OUR VIEW: Stash the electronics when you’re driving
An Editorial Opinion
Published: Tuesday, March 5, 2013
Updated: Tuesday, March 5, 2013 13:03
We at The Statesman find it incredibly silly that conversations encouraging people — especially university students — to put down the phone when they’re driving still need to take place.
As if Taylor Sauer’s death in 2012 wasn’t tragic enough, the chilling irony of her last words is enough to make any cell phone addict think twice about checking that notification.
“I can’t discuss this matter now,” Sauer wrote to a friend. “Driving and Facebooking isn’t safe.”
She died doing the very thing she proclaimed dangerous.
We all know driving with a cell phone can be deadly, whether texting, Facebooking, tweeting or even looking at the map to see which exit is on our assigned travel route. And yet, most people continue the dangerous behavior despite multiple warnings.
No matter how comfortable people may feel about multitasking in the car, every task adds to the likelihood of an accident.
The big debate used to be whether or not people should be legally allowed to talk phone while driving. Now, it seems like using the primary purpose of a cell phone is the safe alternative to texting.
It amazes us at The Statesman how many people feel the risk of severe disfigurement and death outweighs the opportunity to send 160 characters to their BFFs.
The real issue is that people don’t listen to warnings and think “Oh, that would never happen to me,” which must be true or there would be infinitely more traffic accidents caused by inappropriate cell phone use.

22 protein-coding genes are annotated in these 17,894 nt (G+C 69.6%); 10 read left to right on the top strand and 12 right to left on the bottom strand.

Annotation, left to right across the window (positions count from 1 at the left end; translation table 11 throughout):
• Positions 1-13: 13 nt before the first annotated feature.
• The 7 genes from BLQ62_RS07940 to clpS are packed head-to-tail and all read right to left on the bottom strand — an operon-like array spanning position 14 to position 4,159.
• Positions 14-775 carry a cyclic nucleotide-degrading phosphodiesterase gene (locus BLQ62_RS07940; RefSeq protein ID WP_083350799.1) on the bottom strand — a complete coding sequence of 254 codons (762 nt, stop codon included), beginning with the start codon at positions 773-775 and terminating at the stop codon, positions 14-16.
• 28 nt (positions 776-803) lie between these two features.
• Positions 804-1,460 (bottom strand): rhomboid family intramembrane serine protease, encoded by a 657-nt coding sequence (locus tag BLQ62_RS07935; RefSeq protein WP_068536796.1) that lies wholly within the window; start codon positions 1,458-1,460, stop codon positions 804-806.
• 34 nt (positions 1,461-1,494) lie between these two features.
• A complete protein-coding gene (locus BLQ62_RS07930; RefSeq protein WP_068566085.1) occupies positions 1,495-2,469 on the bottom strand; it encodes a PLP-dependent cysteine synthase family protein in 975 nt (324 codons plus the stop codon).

To be frank, telling people to not text and drive is like warning someone not to step on a rattlesnake, poke a grizzly bear with a short stick or ride a Razor scooter down 8th East.
It’s also a lot like warning smokers of health risks connected with smoking — OK, maybe without addiction factored in.
The point is, people don’t listen to warnings, but you the reader can buck that trend.
Think of the people you would leave behind if you suffered an accident like the one that killed Sauer a little more than one year ago. Think of your family standing around a casket that had to be closed because what was left of your face was too badly mangled that no one could recognize it.
Think of the other people you might injure. Imagine someone else’s families around that casket. Think of how you would apologize to them for the pain you caused.
Do yourself a favor: Next time you want to check your phone while driving, hand it over to a passenger or ignore it until you arrive at your destination or can pull off the road.
If you don’t do it for yourself, do it for the people you might kill with the 3,000-pound force of destruction you’re riding in.